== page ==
Title

Binge Eating and Weight Loss Outcomes in Overweight and Obese Individuals with Type 2 Diabetes

Document Type

Article

Publication Date

2008

Publication Title

Archives of General Psychiatry

Volume Number

65

Issue Number

12

DOI

10.1001/archpsyc.65.12.1447

Abstract

Context Binge eating (BE) is common in overweight and obese individuals with type 2 diabetes mellitus, but little is known about how BE affects weight loss in this population.

Objective To determine whether BE was related to 1-year weight losses in overweight and obese individuals with type 2 diabetes participating in an ongoing clinical trial.

Design, Setting, and Participants The Look AHEAD (Action for Health in Diabetes) trial is a randomized controlled trial examining the long-term effect of intentional weight loss on cardiovascular disease in overweight and obese adults with type 2 diabetes. A total of 5145 overweight and obese individuals aged 45 to 76 years with type 2 diabetes participated in this study.

Interventions Participants were randomly assigned to an intensive lifestyle intervention or to enhanced usual care (a diabetes support and education control condition).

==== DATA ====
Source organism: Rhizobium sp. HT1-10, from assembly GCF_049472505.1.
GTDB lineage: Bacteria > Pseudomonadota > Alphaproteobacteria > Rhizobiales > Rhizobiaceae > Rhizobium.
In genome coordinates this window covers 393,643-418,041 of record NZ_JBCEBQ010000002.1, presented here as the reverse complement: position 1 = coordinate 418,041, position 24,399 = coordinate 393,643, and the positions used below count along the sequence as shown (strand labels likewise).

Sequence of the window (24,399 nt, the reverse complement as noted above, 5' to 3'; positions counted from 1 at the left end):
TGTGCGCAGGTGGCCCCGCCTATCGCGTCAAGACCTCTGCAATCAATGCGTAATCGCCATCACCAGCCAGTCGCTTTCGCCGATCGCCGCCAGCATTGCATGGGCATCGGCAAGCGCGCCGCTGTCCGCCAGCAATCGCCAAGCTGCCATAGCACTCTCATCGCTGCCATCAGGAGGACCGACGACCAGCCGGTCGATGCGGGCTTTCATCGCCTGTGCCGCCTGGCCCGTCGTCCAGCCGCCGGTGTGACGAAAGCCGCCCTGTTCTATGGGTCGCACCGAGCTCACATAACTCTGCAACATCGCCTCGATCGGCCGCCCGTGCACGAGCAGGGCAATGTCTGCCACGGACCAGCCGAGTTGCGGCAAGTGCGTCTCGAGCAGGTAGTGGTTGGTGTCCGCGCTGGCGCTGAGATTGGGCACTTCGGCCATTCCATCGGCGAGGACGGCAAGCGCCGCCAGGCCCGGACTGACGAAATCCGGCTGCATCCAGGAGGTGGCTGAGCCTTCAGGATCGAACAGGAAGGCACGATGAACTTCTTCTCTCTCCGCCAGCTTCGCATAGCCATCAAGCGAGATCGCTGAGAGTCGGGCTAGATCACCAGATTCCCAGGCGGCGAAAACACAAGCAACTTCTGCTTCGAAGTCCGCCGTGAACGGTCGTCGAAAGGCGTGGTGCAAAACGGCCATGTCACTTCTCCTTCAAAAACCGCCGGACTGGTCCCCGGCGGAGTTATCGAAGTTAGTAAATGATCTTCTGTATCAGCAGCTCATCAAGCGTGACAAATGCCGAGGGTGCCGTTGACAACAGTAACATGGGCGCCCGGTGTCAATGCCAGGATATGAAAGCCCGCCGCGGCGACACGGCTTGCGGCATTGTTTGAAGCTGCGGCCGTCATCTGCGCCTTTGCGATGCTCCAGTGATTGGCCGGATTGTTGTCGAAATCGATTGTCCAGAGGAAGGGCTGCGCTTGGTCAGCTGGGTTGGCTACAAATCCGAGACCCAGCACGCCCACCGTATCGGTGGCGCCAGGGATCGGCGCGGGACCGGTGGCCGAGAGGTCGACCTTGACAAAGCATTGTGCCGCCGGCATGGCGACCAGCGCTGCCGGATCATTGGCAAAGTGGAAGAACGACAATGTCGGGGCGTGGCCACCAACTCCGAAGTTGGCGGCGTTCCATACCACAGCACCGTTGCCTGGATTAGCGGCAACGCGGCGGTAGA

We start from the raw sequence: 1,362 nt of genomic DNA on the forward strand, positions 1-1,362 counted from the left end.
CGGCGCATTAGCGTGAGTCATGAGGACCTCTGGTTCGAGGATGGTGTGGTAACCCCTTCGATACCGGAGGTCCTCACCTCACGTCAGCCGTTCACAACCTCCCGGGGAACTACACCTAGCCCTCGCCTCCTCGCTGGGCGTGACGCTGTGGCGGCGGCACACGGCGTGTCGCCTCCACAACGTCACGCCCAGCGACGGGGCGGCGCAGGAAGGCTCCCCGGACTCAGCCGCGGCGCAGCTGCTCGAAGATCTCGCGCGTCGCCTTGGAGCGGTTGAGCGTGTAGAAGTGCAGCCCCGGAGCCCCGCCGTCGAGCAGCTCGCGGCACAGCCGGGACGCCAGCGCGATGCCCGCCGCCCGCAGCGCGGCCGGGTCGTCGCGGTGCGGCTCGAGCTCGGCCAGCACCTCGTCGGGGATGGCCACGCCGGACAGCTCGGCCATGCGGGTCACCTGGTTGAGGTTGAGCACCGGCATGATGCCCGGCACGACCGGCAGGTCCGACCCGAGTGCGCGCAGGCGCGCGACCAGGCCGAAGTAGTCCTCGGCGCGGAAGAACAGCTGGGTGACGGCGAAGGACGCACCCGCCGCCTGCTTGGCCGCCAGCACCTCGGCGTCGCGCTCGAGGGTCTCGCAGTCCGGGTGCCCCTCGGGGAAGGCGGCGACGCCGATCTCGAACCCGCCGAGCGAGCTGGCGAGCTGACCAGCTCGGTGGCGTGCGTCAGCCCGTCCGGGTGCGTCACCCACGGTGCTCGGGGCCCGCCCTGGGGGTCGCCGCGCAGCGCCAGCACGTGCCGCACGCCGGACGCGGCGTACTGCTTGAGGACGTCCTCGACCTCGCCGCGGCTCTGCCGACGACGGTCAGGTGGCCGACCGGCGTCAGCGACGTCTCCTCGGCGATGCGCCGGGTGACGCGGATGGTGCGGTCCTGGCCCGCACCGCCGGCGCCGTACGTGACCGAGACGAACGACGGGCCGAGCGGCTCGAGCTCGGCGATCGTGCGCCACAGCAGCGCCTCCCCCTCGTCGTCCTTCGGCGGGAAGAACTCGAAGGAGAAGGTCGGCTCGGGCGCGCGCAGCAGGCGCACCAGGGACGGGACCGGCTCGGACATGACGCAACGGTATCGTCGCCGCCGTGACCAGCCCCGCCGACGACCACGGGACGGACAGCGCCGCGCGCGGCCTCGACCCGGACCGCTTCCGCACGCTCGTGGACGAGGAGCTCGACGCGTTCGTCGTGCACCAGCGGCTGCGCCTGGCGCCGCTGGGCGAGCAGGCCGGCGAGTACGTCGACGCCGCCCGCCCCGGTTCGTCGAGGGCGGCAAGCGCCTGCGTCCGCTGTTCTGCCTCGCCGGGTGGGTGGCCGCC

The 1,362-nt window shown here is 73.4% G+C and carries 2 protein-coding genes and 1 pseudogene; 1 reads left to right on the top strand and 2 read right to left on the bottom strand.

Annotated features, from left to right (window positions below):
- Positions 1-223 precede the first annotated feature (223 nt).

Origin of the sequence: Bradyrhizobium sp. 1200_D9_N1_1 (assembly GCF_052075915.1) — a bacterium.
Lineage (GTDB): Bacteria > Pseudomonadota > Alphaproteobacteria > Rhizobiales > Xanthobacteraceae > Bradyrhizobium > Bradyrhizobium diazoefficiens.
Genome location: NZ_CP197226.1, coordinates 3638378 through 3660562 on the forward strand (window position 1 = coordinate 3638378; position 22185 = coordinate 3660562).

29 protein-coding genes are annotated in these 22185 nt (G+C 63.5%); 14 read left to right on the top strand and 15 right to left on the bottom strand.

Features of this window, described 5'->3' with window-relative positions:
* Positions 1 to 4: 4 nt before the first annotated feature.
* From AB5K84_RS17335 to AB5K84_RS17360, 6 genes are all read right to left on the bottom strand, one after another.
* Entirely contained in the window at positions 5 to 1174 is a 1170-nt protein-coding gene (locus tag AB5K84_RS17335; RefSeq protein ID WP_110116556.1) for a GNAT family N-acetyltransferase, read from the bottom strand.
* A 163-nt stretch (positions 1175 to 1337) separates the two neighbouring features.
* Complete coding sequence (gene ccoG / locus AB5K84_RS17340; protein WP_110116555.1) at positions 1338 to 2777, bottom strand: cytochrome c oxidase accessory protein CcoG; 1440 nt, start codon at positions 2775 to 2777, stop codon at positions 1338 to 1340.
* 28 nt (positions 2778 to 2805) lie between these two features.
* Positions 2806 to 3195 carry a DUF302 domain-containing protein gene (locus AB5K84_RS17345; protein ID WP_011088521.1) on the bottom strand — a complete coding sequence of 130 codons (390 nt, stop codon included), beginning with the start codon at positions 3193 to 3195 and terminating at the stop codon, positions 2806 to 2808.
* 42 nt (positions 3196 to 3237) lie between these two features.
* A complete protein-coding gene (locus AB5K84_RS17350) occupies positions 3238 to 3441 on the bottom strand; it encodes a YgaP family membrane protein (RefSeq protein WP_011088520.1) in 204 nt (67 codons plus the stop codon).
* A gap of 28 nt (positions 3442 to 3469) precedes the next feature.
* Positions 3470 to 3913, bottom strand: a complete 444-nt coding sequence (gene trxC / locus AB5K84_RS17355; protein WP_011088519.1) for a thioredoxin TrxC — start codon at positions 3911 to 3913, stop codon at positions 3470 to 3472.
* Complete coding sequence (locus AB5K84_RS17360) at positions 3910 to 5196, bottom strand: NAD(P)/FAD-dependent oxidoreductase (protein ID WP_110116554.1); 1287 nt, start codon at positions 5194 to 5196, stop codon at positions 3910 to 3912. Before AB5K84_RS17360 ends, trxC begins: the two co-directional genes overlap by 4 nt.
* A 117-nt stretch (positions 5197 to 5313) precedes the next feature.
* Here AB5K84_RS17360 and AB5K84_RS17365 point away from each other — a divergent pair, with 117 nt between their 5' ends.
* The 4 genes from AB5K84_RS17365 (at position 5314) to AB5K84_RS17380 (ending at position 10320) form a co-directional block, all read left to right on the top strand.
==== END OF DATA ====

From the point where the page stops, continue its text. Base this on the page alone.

Main Outcome Measures At baseline and 1 year, participants had their weight measured and completed a fitness test and self-report measures of BE and dietary intake. Four groups were created based on BE status at baseline and 1 year (yes/yes, no/no, yes/no, and no/yes). Analyses controlled for baseline differences between binge eaters and non–binge eaters.

Results Most individuals (85.4%) did not report BE at baseline or 1 year (no/no), 7.5% reported BE only at baseline (yes/no), 3.7% reported BE at both times (yes/yes), and 3.4% reported BE only at 1 year (no/yes), with no differences between intensive lifestyle intervention and diabetes support and education conditions (P = .14). Across intensive lifestyle intervention and diabetes support and education, greater weight losses were observed in participants who stopped BE at 1 year (mean [SE] weight loss, 5.3 [0.4] kg) and those who reported no BE at either time (mean [SE] weight loss, 4.8 [0.1] kg) than in those who continued BE (mean [SE] weight loss, 3.1 [0.6] kg) and those who began BE at 1 year (mean [SE] weight loss, 3.0 [0.6] kg) (P < .001). Post hoc analyses suggested that these differences were due to changes in caloric intake.

Conclusion Overweight and obese individuals with type 2 diabetes who stop BE appear to be just as successful at weight loss as non–binge eaters after 1 year of treatment.

ISSN

0003-990X

First Page

1447

Last Page

1455

Link Out URL

https://doi.org/10.1001/archpsyc.65.12.1447

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